Occupancy GPIO for Raspberry Pi (Raspberry Pi GPIO assignment)
Description of the individual GPIO pins
Of the total of 26 or 40 pins (depending on the models) of the GPIO header, 17 or 26 pins can be programmed as either input or output, allowing them to be used for a variety of enhancements and electronic and digital circuits. The remaining pins are for power and other purposes.
3.3 volts through pins 1 and 17
At pins 1 and 17 are about 3.3 volts. Of course, it makes sense to supply power to external electronics. The problem with this is that this is only possible to a limited extent, because the voltage decreases due to the current drain and therefore not necessarily applied 3.3 volts.
The safest and more stable way for the whole system is to operate external circuits via an external power source. Everything else can work, but not necessarily.
5 volts across pins 2 and 4
At pins 2 and 4 are about 5 volts. Of course, it makes sense to supply power to external electronics. The problem with this is that this is only possible to a limited extent, because the voltage decreases due to the current drain and thus there is no longer necessarily 5 volts.
The safest and more stable way for the overall system is to operate external circuits via an external power source. Everything else can work, but not necessarily.
- Some GPIO pins are directly connected to the processor. A short circuit can completely destroy this and thus Raspberry Pi. GPIO pins must always be wired with a current limit.
- At the power pins for + 5V and + 3.3V, a voltage is applied even if Raspberry Pi is turned off or shut down.
- GPIO 2 and GPIO 3 (pins 3 and 5) each have an internal 1.8 kOhm pull-up resistor installed. For the other GPIOs, the internal, switchable resistors have a value of 50 to 60 kOhm.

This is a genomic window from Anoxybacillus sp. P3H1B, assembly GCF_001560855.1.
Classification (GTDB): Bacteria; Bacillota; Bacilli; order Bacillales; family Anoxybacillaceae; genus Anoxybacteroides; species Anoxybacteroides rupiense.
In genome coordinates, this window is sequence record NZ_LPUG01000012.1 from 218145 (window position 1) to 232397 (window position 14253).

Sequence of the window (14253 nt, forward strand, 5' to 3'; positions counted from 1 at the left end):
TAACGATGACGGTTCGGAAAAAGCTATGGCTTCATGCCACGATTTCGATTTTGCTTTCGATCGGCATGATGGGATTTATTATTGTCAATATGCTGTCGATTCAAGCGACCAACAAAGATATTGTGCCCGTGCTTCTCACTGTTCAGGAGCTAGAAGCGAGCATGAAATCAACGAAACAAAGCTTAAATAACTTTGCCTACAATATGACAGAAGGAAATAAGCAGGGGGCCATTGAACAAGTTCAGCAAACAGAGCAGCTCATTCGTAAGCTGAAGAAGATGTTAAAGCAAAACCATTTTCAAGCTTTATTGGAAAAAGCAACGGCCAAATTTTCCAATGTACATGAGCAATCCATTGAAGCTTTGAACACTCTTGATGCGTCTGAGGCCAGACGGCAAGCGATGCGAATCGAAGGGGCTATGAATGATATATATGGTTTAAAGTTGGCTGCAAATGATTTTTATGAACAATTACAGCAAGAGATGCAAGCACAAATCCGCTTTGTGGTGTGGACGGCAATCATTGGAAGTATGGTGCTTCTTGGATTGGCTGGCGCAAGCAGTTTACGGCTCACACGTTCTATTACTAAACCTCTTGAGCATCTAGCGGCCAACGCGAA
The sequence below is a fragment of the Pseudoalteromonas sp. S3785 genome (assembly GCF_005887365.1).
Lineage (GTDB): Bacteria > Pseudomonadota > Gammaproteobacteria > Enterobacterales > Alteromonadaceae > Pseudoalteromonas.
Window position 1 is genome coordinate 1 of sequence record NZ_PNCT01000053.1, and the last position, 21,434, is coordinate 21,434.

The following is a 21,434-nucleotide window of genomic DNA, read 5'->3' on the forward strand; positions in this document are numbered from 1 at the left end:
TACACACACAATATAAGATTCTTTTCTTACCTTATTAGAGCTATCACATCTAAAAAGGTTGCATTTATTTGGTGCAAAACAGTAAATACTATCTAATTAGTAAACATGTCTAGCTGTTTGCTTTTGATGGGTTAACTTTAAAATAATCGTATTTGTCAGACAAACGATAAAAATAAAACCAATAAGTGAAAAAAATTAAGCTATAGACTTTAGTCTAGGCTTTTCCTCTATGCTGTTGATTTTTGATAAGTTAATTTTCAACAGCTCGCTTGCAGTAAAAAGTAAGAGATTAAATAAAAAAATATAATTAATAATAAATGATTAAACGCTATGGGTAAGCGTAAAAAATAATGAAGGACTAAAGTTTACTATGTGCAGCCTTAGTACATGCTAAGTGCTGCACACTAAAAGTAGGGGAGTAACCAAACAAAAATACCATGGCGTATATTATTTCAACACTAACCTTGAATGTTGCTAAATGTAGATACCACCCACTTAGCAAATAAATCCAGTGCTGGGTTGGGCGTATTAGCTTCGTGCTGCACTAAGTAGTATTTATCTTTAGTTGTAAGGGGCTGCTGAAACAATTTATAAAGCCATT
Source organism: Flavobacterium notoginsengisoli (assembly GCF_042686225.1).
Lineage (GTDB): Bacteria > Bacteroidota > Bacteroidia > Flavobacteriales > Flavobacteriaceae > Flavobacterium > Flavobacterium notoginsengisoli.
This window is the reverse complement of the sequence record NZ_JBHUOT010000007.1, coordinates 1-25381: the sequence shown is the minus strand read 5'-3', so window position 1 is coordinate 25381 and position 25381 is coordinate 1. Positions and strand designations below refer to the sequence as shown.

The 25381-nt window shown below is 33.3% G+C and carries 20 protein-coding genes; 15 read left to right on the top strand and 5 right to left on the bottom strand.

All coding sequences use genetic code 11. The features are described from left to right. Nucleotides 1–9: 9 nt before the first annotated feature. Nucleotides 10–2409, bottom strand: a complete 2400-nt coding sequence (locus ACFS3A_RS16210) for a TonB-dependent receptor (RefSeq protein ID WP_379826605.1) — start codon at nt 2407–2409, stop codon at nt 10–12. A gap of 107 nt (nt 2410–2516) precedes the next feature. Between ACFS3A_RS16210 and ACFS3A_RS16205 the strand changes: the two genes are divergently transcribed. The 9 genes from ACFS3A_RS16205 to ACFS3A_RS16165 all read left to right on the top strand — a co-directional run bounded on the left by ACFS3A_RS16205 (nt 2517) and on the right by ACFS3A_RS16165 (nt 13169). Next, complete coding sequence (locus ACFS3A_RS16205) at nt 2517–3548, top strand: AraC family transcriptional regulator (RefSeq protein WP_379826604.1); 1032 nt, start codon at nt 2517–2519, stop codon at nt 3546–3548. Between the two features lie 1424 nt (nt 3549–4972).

- Everything under 0.8V is low, everything over 1.3V is high, remark: everything over 3.3V is deadly for Raspberry Pi!
General information about GPIO pins on Raspberry Pi
General information about electrical properties, programming, power supply via GPIO, safety instructions and wiring of the GPIOs. Here are also the basics of the power supply of Raspberry Pi to consider.
GPIO – General Purpose Input Output
Basics of Raspberry Pi power supply
Information about how to connect the GPIOs as input (with switch or push-button) and output (with transistor), as well as the maximum removable current per GPIO pin.
Pull-up and pull-down resistor at the GPIO input
Explanation of why GPIO inputs need to be wired with a pull-up or pull-down resistor, how large the resistor must be, and what effects will occur if the resistor is omitted.
Control and program GPIO
It is about the software-side setting of the GPIOs as input or output, as well as the evaluation and setting of the states.
Occupancy GPIO for Raspberry Pi, Banana Pi and WiringPi in comparison
Unfortunately, the numbering of GPIO pins is a nightmare. The pins of the processor and the numbering of the GPIO pins are thrown together. Unfortunately, not all programs use the same name. Almost every program uses different names.
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